Foward exchange mail from a disabled user account to an external pop 3 mail server

Hi,
Our company is splitting up.  One of the principals is leaving and wants his exchange mail account (username@companyname.net) forwarded to a new pop3 mail account.  He will no longer be using the username@companyname.net account.  He will also no longer have remote access to the old company domain.
1: Can I disable his account and still have his email forwared? or do I need to leave his account acitve?
2: How do I set up his mail to foward to his pop 3 account?
skipbowtAsked:
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skipbowtAuthor Commented:
I have followed your directions and am waiting for confirmation that the ex-principal is recieving his mail.
Thank you,

P.S. the forwarding will only be done for 6 months.
After that we will delete all accounts and the new contact just created.
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zelron22Commented:
It may depend on which version of Exchange you're using as to whether it will forward from a disabled account.

As far as setting it up, set up a mail enabled contact with the address of his POP account.  Then in AD Users and Computers (assuming Exchange 2000/3) under the Exchange General tab, click on Delivery Options, and then select to forward to the contact you created.  You'll need to wait a few minutes between creating the contact and doing this to allow Exchange to stamp the contact with an internal address.

You may also want to check with the principals who are remaining as to whether they want to allow this so you don't get in trouble.  
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flyingskyCommented:
to forward to any external account, you will need create a contact in your AD and forward emails to that contact.
But if you disable his account, he cannot get emails any more.
So if this is definitely needed, instead of disable his account, just change the password and leave the account active.
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flyingskyCommented:
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Vikas ShahCurrently Seeking OpportunitiesCommented:
Hey skipbowt,

1. If the User account is disabled, the inbox is still able to receive emails messages.

2. To Auto forward the mail, follow this steps.

Disable the account in AD
go to the properties of the account
Go to the Exchange General Tab
Click on the Delivery options tab
Select the forwarding address option and provide the email id, where you would like the mail will forwarded to.

Please let me know, if any thing else you would like to know.
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skipbowtAuthor Commented:
OK,
I'm a novice at this.
Could some one clarify what is meant by set up a "mail enabled contact" in the "AD".
Is this done in outlook?
in the exchange general tab, I select the delivery tab "Forward to:" option and am not allowed to input an address.  Do I need to grant permission first in the window above?  If so, to whom.
Also,  Not sure why I would get in trouble for doing this.  Is there some security risk?  I will take the suggestion of changing the password on the account rather than disabling the account.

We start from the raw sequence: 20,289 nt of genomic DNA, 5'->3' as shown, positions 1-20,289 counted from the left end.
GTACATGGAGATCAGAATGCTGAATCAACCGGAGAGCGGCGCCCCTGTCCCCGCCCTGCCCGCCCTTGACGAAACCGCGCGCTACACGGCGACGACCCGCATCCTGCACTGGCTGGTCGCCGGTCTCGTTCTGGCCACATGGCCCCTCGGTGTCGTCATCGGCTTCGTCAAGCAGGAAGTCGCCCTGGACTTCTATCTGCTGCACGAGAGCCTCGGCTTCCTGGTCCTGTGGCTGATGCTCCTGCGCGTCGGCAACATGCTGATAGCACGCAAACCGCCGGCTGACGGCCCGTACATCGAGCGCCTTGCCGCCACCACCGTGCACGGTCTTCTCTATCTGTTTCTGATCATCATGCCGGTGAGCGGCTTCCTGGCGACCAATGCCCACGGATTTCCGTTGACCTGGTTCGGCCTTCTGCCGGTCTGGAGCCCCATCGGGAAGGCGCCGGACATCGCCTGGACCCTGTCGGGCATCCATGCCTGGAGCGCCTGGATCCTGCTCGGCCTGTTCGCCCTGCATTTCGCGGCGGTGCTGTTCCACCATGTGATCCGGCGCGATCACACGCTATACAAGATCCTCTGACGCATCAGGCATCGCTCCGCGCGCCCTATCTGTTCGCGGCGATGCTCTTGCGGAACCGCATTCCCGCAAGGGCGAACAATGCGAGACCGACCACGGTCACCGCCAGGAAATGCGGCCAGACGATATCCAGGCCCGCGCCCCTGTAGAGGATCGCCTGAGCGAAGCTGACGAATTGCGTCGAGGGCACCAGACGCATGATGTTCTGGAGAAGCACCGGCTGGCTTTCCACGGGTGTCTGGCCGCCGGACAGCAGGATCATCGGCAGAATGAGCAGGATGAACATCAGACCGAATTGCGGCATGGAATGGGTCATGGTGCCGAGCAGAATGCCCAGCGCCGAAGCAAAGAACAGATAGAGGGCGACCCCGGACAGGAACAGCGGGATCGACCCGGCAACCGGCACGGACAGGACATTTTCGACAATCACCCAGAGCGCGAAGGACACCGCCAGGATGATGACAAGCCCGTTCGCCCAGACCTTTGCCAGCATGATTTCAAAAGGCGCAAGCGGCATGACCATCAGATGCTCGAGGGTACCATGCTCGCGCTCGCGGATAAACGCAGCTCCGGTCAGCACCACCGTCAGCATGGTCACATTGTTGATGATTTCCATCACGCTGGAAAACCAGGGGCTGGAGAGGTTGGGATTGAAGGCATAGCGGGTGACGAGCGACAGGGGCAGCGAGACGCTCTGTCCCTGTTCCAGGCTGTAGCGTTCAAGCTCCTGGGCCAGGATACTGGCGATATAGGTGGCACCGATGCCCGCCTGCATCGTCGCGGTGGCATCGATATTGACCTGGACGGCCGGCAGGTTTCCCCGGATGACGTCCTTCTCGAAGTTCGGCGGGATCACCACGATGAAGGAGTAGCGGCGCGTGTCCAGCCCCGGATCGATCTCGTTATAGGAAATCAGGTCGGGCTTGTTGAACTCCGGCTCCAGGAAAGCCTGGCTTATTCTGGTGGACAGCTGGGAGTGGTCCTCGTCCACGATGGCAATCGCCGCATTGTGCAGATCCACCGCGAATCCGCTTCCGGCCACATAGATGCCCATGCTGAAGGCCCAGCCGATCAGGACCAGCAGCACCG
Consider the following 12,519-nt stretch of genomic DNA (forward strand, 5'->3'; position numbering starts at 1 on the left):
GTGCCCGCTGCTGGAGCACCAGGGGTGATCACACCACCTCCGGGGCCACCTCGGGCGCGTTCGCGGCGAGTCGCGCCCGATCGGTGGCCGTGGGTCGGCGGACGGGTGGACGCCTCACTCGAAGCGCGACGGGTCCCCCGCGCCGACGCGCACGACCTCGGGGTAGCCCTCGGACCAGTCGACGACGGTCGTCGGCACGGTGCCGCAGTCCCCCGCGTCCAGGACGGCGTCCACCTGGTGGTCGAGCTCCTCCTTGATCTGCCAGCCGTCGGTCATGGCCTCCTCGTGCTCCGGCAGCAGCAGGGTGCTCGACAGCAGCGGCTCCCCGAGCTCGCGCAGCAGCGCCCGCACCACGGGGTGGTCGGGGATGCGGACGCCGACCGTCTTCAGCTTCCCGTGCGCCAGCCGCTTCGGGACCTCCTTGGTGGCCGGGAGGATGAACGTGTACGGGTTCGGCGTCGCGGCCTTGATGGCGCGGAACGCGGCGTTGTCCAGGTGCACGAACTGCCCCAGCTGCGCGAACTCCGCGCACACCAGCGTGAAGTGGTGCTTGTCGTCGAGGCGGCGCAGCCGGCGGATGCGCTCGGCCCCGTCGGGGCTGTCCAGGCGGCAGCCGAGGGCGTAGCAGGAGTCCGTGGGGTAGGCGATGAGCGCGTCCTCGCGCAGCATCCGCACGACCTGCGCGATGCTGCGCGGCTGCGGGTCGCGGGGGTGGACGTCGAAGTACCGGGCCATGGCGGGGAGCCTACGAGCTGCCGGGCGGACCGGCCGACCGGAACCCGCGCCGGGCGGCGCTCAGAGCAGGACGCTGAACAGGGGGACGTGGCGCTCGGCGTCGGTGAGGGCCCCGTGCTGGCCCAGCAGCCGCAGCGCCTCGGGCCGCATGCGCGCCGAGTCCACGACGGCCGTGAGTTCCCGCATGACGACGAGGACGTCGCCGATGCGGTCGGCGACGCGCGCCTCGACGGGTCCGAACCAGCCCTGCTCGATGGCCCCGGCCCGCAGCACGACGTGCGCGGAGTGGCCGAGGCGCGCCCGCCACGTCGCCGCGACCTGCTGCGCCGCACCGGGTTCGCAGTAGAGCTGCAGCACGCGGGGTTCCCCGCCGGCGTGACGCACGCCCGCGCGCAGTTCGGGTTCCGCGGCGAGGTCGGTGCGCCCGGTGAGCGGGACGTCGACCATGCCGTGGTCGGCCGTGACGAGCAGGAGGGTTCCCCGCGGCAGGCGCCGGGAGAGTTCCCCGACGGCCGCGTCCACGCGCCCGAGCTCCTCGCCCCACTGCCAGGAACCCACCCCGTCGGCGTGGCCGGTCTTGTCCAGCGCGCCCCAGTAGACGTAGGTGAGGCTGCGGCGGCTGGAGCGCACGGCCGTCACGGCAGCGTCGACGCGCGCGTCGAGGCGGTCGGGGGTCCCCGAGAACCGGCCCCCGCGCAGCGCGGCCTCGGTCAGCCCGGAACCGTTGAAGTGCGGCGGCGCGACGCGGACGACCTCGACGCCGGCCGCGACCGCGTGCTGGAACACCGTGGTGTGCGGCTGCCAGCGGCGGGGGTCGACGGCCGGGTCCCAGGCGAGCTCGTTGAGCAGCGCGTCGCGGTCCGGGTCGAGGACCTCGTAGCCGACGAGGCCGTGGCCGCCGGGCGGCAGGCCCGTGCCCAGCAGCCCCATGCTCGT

Thank you,
Sorry but I need things spelled out step by step the first time.
after that I've got it locked down tight, not to mention I can always come back to review my questions if I forget.

Thank you all.
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skipbowtAuthor Commented:
I guess everyone has gone home Its Friday!!!
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zelron22Commented:
In AD users and computers, right click on a container (such as Users) and choose New...contact.

Enter some information about the contact/user, then click next.
Check the "create exchange address" and click the modify button.  Enter the POP address for the user.  Click OKay until you get out.

Now, wait about 5 minutes for the RUS to stamp the contact with an internal address (assuming your RUS--Recipient Update Service--is working).  Then you should be able to select that contact to forward mail to in the Exchange General tab as you tried earlier.

After you do that, you might want to go to the Contact properties and choose Hide from Address Book.

The reason why I suggested you ask for permission is once that principal is gone, he's no longer your boss or in the chain of command, no longer owns the company, and may no longer be privvy to private information.  The remaining bosses may have an issue with email directed to the company (even if it is to him) being forwarded outside of the company.  

Additionally, I recommend that you make sure his current user is no longer a member of any distribution lists and to hide his account from the Exchange recipient lists.
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skipbowtAuthor Commented:
Thank you for getting back to me.

I'm assuming that the new contact is the principal who is leaving.  Since he already is  a user on the domain is this going to create a conflict somewhere?
Also, I assumend I am modifying a smtp: mail address, since I had several options on which type.
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zelron22Commented:
The new contact is for the email address of the principal who is leaving--it's his email you want to forward to him, correct?

Since you're creating a contact, and not a new user, it won't create a conflict.  The reason I suggested hiding the contact from the address book once you've set up the forwarding is to prevent confusion and keep people from sending him email at that address.

Yes, you're creating an SMTP email address.
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